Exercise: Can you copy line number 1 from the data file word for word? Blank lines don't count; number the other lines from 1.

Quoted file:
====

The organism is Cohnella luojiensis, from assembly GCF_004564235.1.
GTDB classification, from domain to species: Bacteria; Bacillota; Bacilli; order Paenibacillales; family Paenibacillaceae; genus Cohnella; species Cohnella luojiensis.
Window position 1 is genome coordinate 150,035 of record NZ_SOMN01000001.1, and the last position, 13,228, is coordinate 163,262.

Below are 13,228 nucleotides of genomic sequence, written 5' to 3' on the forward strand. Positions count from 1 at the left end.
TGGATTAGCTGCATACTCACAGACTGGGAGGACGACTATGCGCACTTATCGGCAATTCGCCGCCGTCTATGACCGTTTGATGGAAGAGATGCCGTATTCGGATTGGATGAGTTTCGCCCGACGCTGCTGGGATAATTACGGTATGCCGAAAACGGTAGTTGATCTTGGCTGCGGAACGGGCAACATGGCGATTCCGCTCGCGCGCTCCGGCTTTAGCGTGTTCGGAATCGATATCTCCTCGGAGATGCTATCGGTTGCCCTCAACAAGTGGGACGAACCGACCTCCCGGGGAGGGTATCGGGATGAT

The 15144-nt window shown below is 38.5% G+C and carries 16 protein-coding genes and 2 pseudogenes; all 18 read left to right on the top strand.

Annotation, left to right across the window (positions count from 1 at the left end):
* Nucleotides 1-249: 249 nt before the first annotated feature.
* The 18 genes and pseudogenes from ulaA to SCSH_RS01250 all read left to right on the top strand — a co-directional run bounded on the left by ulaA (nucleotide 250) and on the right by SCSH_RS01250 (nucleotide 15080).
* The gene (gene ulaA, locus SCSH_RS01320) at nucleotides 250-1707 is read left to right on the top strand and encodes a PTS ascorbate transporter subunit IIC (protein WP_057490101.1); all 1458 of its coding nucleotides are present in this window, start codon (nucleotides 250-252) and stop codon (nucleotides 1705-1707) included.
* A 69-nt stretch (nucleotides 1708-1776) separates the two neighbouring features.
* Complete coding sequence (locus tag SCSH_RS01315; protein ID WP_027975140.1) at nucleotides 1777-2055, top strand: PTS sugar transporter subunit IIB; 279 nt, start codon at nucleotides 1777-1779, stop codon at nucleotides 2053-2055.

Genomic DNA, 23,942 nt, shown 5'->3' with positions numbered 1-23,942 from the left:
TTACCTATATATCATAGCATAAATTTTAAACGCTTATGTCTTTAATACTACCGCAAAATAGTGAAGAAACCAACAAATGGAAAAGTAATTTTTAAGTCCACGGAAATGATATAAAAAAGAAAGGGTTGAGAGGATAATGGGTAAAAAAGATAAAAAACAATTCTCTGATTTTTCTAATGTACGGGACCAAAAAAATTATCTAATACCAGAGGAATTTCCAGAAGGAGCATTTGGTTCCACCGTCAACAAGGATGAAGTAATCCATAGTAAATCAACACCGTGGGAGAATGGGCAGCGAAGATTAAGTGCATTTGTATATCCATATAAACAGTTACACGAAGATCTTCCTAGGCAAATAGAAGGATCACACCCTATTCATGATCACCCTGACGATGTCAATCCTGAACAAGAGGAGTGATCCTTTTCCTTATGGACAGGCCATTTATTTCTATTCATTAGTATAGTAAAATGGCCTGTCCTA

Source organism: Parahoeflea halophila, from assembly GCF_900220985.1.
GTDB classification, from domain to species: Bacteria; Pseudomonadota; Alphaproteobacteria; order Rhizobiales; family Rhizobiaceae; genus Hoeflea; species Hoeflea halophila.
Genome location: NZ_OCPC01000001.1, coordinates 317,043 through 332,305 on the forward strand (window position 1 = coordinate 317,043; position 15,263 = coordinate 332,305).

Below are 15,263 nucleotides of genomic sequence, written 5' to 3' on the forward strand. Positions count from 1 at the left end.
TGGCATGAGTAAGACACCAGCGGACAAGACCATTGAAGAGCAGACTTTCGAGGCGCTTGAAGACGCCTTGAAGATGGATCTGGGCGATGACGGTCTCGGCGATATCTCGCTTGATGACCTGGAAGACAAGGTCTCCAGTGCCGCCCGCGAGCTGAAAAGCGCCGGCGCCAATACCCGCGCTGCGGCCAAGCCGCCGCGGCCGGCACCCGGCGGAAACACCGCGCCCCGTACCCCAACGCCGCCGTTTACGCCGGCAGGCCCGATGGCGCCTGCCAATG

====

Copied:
The organism is Cohnella luojiensis, from assembly GCF_004564235.1.